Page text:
Not only was the book itself a fantastic snowbound twist on the locked room mystery, Hanne Wilhelmsen is a complex and unusual heroine. When I “met” her (3 books into the series) she had undergone a huge, life-changing event…and it’s hard to evaluate how I would have gotten to know her reading the books in order starting with Blind Goddess. It did make me realize that many series writers keep the big things unchanged in their detective’s private life, letting changing take place in home life and surrounds, but keeping the essence of their protagonist the same. I think what Holt has done is remarkable.

I also love that Hanne is professional, intelligent, private, extremely good at her job, and just happens to be a lesbian in a loving, committed relationship with a doctor from the Middle East. I don’t know if it’s cultural, but it was refreshing to come upon a book with a lesbian protagonist. I hope that more and more, we find a range of main characters in mystery novels (and others) that reflects the wide range of people in professions all over the world.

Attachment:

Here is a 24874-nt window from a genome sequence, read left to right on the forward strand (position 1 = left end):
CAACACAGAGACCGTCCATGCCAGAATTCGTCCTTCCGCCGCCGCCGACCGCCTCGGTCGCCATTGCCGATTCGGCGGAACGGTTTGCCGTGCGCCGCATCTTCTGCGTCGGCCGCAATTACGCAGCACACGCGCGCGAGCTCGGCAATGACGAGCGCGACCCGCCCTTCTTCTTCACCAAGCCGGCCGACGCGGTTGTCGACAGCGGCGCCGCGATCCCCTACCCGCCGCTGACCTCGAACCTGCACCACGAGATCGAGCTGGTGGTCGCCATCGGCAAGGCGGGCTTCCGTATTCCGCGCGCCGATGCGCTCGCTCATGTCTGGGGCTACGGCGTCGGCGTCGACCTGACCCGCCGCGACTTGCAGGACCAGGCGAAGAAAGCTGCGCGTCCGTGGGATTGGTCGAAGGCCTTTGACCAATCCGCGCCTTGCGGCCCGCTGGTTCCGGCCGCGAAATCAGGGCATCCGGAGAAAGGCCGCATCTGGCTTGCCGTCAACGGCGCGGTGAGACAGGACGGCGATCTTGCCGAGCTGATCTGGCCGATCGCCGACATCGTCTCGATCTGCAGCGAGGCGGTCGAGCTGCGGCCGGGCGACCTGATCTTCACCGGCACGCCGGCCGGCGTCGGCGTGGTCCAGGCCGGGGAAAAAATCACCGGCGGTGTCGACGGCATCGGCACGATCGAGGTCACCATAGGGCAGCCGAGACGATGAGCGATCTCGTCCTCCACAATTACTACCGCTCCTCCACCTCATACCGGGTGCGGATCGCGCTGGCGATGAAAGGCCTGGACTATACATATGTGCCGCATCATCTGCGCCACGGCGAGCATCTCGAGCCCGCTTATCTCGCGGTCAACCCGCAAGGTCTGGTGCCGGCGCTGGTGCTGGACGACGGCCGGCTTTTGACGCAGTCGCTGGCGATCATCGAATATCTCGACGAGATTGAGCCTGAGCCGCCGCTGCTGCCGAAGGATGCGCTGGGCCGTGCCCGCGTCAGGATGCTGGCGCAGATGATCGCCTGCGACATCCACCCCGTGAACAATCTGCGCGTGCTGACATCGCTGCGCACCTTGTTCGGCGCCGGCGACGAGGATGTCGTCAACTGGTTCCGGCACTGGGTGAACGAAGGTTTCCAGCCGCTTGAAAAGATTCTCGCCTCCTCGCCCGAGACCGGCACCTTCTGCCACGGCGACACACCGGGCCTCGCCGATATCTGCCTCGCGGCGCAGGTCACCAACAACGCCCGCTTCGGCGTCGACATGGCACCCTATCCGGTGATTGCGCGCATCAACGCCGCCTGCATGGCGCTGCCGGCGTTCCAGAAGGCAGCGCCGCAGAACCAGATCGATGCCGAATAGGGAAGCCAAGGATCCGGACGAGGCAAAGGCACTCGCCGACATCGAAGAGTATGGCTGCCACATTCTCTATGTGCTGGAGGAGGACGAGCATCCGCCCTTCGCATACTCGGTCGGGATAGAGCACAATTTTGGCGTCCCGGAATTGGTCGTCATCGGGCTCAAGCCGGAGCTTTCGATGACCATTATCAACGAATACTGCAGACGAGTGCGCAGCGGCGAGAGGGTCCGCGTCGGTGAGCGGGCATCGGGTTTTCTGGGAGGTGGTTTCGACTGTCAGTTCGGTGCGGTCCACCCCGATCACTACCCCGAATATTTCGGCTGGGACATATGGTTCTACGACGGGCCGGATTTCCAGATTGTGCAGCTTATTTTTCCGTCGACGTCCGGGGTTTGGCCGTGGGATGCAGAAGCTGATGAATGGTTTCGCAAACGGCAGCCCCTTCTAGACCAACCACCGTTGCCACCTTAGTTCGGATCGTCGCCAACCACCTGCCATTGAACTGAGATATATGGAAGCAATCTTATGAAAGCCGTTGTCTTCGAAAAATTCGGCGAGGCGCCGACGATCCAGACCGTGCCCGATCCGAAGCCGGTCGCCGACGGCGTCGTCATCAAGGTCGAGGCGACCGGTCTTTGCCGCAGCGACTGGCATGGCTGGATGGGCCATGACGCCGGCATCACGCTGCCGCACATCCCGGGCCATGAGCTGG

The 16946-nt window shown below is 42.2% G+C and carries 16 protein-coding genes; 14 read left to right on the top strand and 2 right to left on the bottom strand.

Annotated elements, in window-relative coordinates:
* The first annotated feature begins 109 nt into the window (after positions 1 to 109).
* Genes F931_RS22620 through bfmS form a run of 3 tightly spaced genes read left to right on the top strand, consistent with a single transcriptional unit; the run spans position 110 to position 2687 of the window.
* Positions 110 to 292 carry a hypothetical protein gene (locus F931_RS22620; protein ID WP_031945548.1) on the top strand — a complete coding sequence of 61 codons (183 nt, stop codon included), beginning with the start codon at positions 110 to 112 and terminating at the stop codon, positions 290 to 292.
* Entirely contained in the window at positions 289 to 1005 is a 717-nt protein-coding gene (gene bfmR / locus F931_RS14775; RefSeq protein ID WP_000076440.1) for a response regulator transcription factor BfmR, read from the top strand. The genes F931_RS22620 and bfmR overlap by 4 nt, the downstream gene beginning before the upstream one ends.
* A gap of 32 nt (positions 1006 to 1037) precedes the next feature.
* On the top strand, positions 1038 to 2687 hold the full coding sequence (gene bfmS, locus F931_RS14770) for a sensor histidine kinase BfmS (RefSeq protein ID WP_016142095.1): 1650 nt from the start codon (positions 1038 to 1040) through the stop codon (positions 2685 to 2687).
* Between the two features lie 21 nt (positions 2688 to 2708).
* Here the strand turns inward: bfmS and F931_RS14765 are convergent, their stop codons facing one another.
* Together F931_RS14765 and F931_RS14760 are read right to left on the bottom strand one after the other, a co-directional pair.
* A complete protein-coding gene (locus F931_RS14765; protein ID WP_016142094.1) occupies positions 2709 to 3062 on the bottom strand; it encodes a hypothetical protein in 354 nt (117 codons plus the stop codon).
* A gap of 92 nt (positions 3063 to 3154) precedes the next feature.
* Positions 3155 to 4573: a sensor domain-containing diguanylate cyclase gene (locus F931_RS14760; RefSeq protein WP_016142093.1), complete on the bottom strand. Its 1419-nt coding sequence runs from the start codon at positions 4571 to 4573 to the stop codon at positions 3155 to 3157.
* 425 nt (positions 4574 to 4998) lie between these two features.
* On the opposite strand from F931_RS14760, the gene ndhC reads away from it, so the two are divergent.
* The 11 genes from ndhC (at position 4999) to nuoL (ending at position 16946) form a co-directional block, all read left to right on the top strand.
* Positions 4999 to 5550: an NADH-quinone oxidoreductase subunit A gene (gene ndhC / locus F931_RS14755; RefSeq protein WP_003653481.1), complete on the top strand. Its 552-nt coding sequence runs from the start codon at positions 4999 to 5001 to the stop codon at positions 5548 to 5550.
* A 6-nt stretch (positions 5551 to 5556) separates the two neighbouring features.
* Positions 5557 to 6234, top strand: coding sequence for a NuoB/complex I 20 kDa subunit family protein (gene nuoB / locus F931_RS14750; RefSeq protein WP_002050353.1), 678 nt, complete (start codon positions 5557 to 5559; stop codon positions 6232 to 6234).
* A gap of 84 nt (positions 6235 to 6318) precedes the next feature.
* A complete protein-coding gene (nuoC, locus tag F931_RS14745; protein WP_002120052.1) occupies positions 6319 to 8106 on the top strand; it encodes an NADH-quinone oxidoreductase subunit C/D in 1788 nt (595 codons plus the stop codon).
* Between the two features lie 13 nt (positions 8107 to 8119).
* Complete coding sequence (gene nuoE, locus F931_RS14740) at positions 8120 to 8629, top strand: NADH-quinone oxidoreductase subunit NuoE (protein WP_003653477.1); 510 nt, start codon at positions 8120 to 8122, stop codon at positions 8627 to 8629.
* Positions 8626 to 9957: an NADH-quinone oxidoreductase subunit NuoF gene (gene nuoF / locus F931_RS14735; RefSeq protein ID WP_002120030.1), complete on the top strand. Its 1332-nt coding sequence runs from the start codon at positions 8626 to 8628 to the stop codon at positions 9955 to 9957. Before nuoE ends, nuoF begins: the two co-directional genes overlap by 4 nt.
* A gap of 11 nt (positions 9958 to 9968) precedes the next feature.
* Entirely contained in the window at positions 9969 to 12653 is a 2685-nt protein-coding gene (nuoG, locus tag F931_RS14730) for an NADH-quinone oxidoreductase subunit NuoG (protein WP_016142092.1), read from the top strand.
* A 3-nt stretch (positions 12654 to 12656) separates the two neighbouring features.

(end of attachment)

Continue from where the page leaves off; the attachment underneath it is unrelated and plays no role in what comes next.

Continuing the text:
shot the dog

The dog is fine. Nobody shot the dog.

Closing with a trio of quotes from another favorite crime writer (this one from Scotland):


“Anne Holt is the latest crime writer to reveal how truly dark it gets in Scandinavia.” ~Val McDermid


and two I need to remember as I blast through another scene today:


“Just do it:  hammer through your first draft until the end.”~Val McDermid


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Scandinavian Crime Fiction: Two More